Category Archives: keyboard-alumni

BGSU piano students excell at Detroit Symphony Beethoven sonata marathon

32 pianists, chosen from the region’s schools (Univ of Michigan, BGSU, Michigan State, Central Michigan University, Wayne State Univ, Interlochen, etc.), performed all the Beethoven piano sonatas at the DSO’s Max Fisher Music Center.   Six of the 32 participants were selected to have their performances broadcast on WRCJ.  Two of those six chosen were  BGSU pianists Xueli Liu, who performed the Sonata in E-flat, Op. 31, No. 3, “The Hunt,” and Jianhong Hu, who played the Sonata in F-minor, Op. 57, the “Appassionata.”

Semi-finalists selected in BGSU’s Dubois Piano Competition

BOWLING GREEN, O.—Semi-finalists have been selected in the third annual David D. Dubois Piano Competition at the Bowling Green State University College of Musical Arts. Contest winners will receive $3,000 for first place, $2,000 for second place and $1,000 for third place. Finalists will also be invited to apply to appear on the National Public Radio show “From the Top” with Christopher O’Riley, which will be broadcast live from BGSU on Sept. 28.

Competing in the next round, to be held from 9 a.m. to 4 p.m. Feb. 9 in BGSU’s Kobacker Hall, will be:

Vivian Anderson, Ann Arbor, Mich.; Mark Bixel, Bluffton, Ohio; Ariela Bohrod, Interlochen Arts Academy, Mich. (Madison, Wis.); Sasha Bult-Ito, Interlochen Arts Academy (Fairbanks, Alaska);
Menghan Cao, Interlochen Arts Academy (China); Hannah Che, Pittsburgh, Pa.; Jiakung Feng, Hudson, Ohio; April Gao, Sylvania, Ohio; Stephanie Heist, Oberlin, Ohio; Ruyi Jiao, Charlotte, N.C.; Arata Kaku, Ann Arbor, Mich.; Zachary Kleman, Canterbury, N.J.; Geoffrey Kocks, Grand Blanc, Mich.; Sang O Lee, Interlochen Arts Academy (Bangkok, Thailand); Evelyn Mo, Oak Hill, Va.; Charles Oestreich, Pittsburgh, Pa.; Patrick Pan, Houston, Texas; Jiayin Lisa Peng, Shaker Heights, Ohio; Lorenzo Aldrett Ranal, Interlochen Arts Academy (Mexico); Trenton Takaki, Wilmette, Ill.; Kevin Takeda, Interlochen Arts Academy (Indian Wells, Calif.); Athena Tsianos, Glendora, Calif.; Joseph Vaz, Cincinnati, Ohio; Fung Ting Yan, Interlochen Arts Academy (Hong Kong), and Xinyi Michelle Zhao, Interlochen Arts Academy.

Pianists selected from that round will compete in the final round from 9 a.m. to noon on Feb. 10. Judges for the competition include piano professors from BGSU along with Dubois Piano Festival and BGSU Festival Series guest artists Greg Anderson and Elizabeth Joy Roe. The two pianists, who perform as a team, will also be giving a master class for students at 2:30 p.m. Feb. 8 in Kobacker Hall. The master class is free and open to the public.

The piano competition is also part of the Dubois Piano Festival and includes a performance by the piano duo at 8 p.m. Feb. 9 in Kobacker Hall. To purchase tickets online for this performance, visit or call 419-372-8171.

Professor Rosenkranz in Thailand

Assistant Professor of Piano, Thomas Rosenkranz was recently a guest professor at Mahidol University in Bangkok, Thailand. He gave a series of masterclasses on chamber music and solo piano. In addition, He performed a new years celebration concert entitled “Thomas Rosenkranz and Friends” with local Thai classical musicians at the Siam Ratchada Music Auditorium in downtown Bangkok.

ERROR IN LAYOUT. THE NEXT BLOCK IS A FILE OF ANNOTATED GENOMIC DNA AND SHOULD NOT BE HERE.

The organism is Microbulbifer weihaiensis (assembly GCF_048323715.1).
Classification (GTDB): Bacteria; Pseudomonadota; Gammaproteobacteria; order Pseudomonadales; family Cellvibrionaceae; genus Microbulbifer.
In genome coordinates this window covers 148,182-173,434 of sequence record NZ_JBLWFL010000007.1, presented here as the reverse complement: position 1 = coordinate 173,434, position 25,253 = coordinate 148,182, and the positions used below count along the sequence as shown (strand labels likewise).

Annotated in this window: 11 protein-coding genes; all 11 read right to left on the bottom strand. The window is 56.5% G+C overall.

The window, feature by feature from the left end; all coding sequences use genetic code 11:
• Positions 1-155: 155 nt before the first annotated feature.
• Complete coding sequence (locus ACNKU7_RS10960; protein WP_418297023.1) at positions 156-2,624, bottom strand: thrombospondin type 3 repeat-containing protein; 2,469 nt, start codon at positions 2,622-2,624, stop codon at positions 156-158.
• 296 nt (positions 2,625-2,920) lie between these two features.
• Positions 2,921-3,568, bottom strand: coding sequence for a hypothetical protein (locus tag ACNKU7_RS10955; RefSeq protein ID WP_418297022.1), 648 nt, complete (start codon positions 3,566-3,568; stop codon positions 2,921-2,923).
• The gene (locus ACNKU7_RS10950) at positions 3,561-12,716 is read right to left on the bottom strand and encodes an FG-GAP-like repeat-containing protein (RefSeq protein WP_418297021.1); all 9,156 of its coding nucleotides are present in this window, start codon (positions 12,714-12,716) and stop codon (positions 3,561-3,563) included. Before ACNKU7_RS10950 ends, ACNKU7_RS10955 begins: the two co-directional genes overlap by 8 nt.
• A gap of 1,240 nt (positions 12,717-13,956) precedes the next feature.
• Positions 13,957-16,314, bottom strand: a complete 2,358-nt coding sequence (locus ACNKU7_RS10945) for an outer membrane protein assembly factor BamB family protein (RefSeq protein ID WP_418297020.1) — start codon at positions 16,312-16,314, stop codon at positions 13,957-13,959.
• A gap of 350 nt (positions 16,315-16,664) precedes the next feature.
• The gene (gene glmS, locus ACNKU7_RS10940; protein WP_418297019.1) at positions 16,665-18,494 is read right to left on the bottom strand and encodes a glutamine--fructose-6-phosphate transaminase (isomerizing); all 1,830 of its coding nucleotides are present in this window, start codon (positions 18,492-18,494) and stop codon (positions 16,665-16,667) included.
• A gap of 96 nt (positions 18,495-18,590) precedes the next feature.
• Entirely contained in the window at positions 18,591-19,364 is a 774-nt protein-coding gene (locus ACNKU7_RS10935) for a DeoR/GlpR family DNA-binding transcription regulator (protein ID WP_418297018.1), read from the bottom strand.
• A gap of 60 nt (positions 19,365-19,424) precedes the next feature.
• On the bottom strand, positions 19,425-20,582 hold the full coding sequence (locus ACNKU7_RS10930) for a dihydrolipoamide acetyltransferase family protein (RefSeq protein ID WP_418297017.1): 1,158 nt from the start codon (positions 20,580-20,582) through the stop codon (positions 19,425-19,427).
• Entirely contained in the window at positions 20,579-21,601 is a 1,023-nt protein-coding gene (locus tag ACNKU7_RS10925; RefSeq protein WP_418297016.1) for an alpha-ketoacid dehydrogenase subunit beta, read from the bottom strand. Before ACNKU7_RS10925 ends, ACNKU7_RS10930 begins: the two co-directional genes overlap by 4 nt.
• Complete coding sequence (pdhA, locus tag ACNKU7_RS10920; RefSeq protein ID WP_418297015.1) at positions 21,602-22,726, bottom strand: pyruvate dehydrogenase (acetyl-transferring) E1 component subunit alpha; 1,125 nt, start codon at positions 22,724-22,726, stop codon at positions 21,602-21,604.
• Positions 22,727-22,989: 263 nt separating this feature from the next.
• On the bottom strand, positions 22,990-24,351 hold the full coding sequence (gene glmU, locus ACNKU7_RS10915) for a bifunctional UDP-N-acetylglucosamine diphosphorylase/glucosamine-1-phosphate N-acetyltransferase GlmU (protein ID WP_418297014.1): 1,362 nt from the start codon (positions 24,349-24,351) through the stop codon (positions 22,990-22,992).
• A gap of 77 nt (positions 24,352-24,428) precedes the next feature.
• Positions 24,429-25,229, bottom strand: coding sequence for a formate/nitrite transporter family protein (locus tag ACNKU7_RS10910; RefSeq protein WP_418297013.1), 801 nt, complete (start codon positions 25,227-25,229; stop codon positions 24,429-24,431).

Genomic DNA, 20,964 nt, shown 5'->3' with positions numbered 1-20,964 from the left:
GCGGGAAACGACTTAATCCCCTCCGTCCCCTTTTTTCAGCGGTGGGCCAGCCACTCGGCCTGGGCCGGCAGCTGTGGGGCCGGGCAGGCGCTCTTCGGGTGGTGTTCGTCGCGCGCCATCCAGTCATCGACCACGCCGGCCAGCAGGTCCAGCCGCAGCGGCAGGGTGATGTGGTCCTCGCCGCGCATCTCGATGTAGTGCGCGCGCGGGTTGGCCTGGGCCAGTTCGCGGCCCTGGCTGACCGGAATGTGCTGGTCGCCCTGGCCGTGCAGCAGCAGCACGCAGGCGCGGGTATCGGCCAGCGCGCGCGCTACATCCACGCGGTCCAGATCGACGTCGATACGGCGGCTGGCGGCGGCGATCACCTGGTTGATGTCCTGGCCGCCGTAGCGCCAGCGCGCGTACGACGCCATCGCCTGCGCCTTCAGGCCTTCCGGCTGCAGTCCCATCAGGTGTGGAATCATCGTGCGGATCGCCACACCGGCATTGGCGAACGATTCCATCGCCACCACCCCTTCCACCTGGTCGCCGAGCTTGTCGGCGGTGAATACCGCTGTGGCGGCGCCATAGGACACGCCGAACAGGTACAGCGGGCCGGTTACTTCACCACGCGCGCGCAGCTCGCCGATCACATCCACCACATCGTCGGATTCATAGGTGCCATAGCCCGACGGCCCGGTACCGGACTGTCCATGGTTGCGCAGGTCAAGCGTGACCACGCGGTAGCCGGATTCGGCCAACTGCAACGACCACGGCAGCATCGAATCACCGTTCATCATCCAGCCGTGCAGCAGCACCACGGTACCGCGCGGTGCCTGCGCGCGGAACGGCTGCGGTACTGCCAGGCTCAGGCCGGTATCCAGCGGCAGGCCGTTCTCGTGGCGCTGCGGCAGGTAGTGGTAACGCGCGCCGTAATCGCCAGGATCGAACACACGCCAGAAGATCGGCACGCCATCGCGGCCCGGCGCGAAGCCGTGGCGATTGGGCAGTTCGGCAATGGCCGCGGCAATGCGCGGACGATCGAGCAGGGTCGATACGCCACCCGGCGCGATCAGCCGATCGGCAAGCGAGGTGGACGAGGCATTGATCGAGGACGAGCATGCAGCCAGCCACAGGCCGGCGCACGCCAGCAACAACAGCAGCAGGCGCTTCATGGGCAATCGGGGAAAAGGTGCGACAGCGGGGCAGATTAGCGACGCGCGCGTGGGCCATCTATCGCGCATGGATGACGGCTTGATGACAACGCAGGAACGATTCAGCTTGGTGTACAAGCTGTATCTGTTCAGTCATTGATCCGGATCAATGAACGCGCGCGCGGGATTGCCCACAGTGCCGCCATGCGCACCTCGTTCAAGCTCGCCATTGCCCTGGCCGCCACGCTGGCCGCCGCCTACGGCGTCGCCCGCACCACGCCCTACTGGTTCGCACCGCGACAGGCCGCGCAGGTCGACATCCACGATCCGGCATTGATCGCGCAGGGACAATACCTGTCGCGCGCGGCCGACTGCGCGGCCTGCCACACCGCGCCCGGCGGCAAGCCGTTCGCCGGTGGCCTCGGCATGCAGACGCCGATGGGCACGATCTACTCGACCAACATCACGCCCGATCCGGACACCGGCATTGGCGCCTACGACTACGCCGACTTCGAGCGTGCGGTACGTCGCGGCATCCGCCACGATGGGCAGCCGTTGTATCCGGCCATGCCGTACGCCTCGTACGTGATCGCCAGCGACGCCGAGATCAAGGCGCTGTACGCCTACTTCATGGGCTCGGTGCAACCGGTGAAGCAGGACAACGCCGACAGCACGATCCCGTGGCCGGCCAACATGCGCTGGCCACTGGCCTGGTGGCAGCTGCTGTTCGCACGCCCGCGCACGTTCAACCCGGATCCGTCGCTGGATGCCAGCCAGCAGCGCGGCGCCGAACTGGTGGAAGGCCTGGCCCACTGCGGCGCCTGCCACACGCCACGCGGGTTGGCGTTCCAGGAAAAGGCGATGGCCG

Duo pianists Anderson and Roe perform on BGSU Festival Series

BOWLING GREEN, O.–The duo piano team of Greg Anderson and Elizabeth Joy Roe will present the next performance in Bowling Green State University’s College of Musical Arts Festival Series at 8 p.m. Feb. 9 in Kobacker Hall of Moore Musical Arts Center.
Known for their adrenalized performances, inventive programming, original compositions and refined artistry, Anderson and Roe have been described as “Fred Astaire and Ginger Rogers transposed from the dance floor to the keyboard” (Southampton Press). They bring a fresh and visionary approach to the concert stage, impressing audiences around the world as a four-hand and two-piano team.
The BGSU program will feature Mozart’s “Sonata for Two Pianos in D major” and “Part 1: The Adoration of the Earth” from the Stravinsky’s “Rite of Spring.” Special arrangements by Anderson and Roe of Rachmaninoff’s “Vocalise, Op. 34, No. 14,” Piazzolla’s “Libertango,” Radiohead and even Michael Jackson’s “Billie Jean” fill out the concert.
The two Steinway Artists reached popularity through their interactive website,, which has generated great enthusiasm among fans and Internet bloggers. The duo responds regularly to user questions and comments, and their wildly creative, self-produced music videos have been viewed millions of times on YouTube alone.
Their debut album, “Reimagine,” was released in 2008, and their second album, “When Words Fade” was released in 2012 to high acclaim, rising quickly to the top of Billboard’s chart. In the 2012-13 season the duo makes its first Asian tour, performing in China, Korea, Taiwan and Singapore as well as with several American symphony orchestras.
Anderson and Roe’s Bowling Green visit will also include a master class for BGSU piano students, and the duo will be judges for the final round of the David D. Dubois Piano Competition for high school students. The final round of the competition is free and open to the public and will be held from 9 a.m. to noon on Feb. 10 in Kobacker Hall.